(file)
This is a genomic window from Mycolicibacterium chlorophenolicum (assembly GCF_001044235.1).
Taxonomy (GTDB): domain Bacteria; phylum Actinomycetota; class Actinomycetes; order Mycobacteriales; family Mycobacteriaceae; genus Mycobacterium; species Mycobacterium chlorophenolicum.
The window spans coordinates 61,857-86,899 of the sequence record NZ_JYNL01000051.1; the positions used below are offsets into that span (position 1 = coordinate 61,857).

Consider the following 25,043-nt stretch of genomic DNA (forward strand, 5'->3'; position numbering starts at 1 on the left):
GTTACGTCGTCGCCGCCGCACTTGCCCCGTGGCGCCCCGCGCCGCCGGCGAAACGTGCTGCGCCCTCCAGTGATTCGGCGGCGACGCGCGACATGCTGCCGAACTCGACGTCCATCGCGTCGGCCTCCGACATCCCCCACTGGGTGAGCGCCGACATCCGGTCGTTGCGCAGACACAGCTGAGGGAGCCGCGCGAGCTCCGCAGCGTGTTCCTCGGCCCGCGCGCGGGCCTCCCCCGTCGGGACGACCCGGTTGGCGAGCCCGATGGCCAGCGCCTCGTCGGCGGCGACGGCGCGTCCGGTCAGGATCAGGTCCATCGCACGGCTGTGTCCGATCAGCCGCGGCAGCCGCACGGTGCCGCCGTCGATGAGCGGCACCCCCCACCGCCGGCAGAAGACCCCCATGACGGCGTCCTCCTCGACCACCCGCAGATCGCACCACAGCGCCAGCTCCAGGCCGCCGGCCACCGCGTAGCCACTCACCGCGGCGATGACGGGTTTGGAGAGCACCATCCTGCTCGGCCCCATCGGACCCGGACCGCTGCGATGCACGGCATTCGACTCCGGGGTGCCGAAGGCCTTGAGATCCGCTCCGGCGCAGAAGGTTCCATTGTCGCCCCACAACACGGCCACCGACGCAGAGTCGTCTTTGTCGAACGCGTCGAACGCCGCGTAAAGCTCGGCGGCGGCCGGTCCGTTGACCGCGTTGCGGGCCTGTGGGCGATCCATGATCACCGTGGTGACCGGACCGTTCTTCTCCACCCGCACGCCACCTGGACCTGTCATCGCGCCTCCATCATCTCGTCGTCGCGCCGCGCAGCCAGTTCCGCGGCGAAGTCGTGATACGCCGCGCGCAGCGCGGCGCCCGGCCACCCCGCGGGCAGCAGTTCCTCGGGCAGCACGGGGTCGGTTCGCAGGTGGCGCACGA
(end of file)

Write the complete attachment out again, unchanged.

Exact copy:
This is a genomic window from Mycolicibacterium chlorophenolicum (assembly GCF_001044235.1).
Taxonomy (GTDB): domain Bacteria; phylum Actinomycetota; class Actinomycetes; order Mycobacteriales; family Mycobacteriaceae; genus Mycobacterium; species Mycobacterium chlorophenolicum.
The window spans coordinates 61,857-86,899 of the sequence record NZ_JYNL01000051.1; the positions used below are offsets into that span (position 1 = coordinate 61,857).

Consider the following 25,043-nt stretch of genomic DNA (forward strand, 5'->3'; position numbering starts at 1 on the left):
GTTACGTCGTCGCCGCCGCACTTGCCCCGTGGCGCCCCGCGCCGCCGGCGAAACGTGCTGCGCCCTCCAGTGATTCGGCGGCGACGCGCGACATGCTGCCGAACTCGACGTCCATCGCGTCGGCCTCCGACATCCCCCACTGGGTGAGCGCCGACATCCGGTCGTTGCGCAGACACAGCTGAGGGAGCCGCGCGAGCTCCGCAGCGTGTTCCTCGGCCCGCGCGCGGGCCTCCCCCGTCGGGACGACCCGGTTGGCGAGCCCGATGGCCAGCGCCTCGTCGGCGGCGACGGCGCGTCCGGTCAGGATCAGGTCCATCGCACGGCTGTGTCCGATCAGCCGCGGCAGCCGCACGGTGCCGCCGTCGATGAGCGGCACCCCCCACCGCCGGCAGAAGACCCCCATGACGGCGTCCTCCTCGACCACCCGCAGATCGCACCACAGCGCCAGCTCCAGGCCGCCGGCCACCGCGTAGCCACTCACCGCGGCGATGACGGGTTTGGAGAGCACCATCCTGCTCGGCCCCATCGGACCCGGACCGCTGCGATGCACGGCATTCGACTCCGGGGTGCCGAAGGCCTTGAGATCCGCTCCGGCGCAGAAGGTTCCATTGTCGCCCCACAACACGGCCACCGACGCAGAGTCGTCTTTGTCGAACGCGTCGAACGCCGCGTAAAGCTCGGCGGCGGCCGGTCCGTTGACCGCGTTGCGGGCCTGTGGGCGATCCATGATCACCGTGGTGACCGGACCGTTCTTCTCCACCCGCACGCCACCTGGACCTGTCATCGCGCCTCCATCATCTCGTCGTCGCGCCGCGCAGCCAGTTCCGCGGCGAAGTCGTGATACGCCGCGCGCAGCGCGGCGCCCGGCCACCCCGCGGGCAGCAGTTCCTCGGGCAGCACGGGGTCGGTTCGCAGGTGGCGCACGA